If you’ve been writing and submitting stories to editors or agents, eventually you might get a personal suggestion to take that short story you considered a picture book text and make it a novel for older readers, or take that chapter book and expand it to a novel for young adults.
This is what happened to The Voice of Thunder, which began as a short story I mistook for a potential picture book. This is also how many of the subsequent novels for middle grade readers I have written began their lives.
What does the suggestion to “expand” a story and re-fashion it for older readers mean?
Obviously, it must be longer. Not twice or thrice the word count, but ten to a hundred fold. A five-hundred-word story becomes a fifty-thousand-word story. But this tells of the size of the box, not its content.
Expanding means going both wider and deeper.
Wider pertains to the cast of characters, (more enter the scene) and plot, (many more twists and turns) and adding descriptive passages that the illustrations would have done in the picture book, even as the same arc is essentially already there. You already have the beginning, middle, and end. It’s all the stuff in and around the middle that the writer must conjure.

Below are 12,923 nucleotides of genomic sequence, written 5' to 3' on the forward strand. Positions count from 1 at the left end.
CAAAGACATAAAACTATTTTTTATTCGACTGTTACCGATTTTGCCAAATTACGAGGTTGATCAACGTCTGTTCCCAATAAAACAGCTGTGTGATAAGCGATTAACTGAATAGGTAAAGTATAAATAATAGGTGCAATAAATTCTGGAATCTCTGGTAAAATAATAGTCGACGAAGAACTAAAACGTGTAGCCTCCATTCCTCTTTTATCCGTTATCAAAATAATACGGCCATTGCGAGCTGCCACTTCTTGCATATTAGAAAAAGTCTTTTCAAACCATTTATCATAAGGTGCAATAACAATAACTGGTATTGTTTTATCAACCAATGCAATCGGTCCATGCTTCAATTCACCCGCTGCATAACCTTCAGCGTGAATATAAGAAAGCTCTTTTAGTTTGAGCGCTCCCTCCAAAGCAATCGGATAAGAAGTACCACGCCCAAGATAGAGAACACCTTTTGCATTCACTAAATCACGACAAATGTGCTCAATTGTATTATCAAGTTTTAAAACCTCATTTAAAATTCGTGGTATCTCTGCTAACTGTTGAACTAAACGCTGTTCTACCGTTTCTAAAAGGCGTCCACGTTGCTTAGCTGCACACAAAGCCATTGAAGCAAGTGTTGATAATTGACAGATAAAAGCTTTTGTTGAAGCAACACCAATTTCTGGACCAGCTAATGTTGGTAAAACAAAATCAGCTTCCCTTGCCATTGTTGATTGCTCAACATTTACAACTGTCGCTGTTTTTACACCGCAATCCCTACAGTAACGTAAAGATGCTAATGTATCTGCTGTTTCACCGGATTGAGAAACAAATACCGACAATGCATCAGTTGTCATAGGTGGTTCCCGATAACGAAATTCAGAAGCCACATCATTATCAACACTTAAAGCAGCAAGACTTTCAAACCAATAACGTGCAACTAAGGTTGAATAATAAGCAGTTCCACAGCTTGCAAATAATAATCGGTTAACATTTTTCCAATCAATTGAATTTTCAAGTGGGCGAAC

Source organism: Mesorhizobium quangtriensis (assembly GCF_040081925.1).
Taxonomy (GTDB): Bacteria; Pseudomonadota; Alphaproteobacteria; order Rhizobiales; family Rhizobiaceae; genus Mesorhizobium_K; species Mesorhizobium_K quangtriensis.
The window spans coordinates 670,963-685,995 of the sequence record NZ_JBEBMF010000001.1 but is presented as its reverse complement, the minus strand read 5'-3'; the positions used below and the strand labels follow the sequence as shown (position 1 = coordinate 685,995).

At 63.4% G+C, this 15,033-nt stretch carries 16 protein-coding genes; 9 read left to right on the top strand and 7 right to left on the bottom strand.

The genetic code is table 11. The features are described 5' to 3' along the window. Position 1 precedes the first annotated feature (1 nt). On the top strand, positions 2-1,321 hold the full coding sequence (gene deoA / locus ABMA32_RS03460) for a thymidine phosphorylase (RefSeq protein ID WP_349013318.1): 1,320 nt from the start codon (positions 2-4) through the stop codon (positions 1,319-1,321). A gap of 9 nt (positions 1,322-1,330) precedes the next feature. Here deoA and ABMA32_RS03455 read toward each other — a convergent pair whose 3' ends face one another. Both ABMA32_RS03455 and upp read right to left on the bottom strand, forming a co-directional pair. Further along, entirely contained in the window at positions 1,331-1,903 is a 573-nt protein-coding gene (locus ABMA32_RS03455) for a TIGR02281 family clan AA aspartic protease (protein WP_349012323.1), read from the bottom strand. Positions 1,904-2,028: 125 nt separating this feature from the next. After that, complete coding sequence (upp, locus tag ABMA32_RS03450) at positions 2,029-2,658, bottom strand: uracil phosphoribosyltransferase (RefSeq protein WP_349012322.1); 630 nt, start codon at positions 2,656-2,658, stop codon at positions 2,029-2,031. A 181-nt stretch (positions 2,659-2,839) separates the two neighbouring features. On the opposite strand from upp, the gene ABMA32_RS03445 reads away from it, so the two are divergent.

Deeper means extra layers of character exploration. This applies to all the characters, the ones who were there before and the new ones. They all have a past and wonder about the future. They all have layers of ambiguity where the various forces that drive a character operate, sometimes at cross-purposes.
Writers are advised to make sure the age of the protagonists match the intended readership. This, though a technical detail, also helps navigate the deepening of the characters.
Every time I undertook this challenge, I became ever more appreciative of the art of Picture Books writing. I marvel at how it was all in there in the short version. Longer takes more time, but shorter is harder, believe me.
©Chris Brecheens 2012